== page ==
Wednesday, July 25, 2007


"No discipline can survive the loss of inwardness."

Philip Rieff again:
Here we now see, with startling clarity, how little our established political distinctions between left and right, conservative and radical, revolutionary and reactionary, matter nowadays. Rather, any remaking of political distinctions will have to ask, first, whether there is in fact a discipline of inwardness, a mobilization for fresh renunciations of instinct; or whether there is only the discipline of outwardness, a mobilizing for fresh satisfactions of instinct. Such a distinction will divide contemporary men and movements more accurately; then we shall find fashionable liberals and fascists on the same side, where they really belong.

Photo by Liz Bailie


frjohnbraun said...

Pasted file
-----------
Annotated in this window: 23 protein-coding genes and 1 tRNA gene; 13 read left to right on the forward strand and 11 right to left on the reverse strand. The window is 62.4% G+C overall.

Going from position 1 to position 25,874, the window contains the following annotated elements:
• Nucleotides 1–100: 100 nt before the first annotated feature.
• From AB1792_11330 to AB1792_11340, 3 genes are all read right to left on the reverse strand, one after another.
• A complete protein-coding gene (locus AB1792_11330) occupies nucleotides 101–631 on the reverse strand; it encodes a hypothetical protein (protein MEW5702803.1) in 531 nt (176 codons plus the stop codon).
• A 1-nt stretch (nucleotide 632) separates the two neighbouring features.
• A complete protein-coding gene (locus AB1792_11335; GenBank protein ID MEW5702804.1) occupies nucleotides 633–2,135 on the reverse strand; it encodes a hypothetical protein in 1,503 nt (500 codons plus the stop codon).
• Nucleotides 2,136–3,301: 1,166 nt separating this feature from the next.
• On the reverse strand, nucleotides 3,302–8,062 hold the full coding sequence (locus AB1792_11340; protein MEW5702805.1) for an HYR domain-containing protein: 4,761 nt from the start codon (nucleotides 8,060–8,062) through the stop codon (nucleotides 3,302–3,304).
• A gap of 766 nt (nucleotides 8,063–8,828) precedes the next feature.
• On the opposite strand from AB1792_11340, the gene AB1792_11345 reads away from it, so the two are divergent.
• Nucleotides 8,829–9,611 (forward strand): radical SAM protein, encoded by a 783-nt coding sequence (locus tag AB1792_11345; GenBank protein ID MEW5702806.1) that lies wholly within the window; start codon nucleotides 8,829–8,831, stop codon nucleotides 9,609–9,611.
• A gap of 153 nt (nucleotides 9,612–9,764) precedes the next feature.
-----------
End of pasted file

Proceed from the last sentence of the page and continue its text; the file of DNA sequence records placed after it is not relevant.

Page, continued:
Philip Rieff's point, though insightful, may be a little to subtle. Subtlety is not the usual fare of politics, eventuality it comes down to who is the most committed and the more willingly to be brutal. Which is why Sowell's 1930 Munick analogy is right on; but he could as well have gone to the Venice of the Borgias, or Russia August 1914, or an number of times when a committed minority were committed enough to be brutal. Fine points about inwardness and outwardness, or who is on who's side, eventually fade as the monsters take off their masks.

David Nybakke said...

Not vested in political babble this photo and word in the title of post made me think of 2 quotes, both from Henri de Lubac.

"If man could enter inside himself and have a vision of himself both penetrating and sincere, simple and straightforward, he would no longer dare take refuge in all the alibis of psychological and sociological analysis. He would no longer dare to imagine that anything which is not the changing of his heart by a Stronger than He can ever free him." – Cardinal Henri de Lubac (1896-1991)

"... man's inwardness is the fruit of his victory over the gods." - Henri de Lubac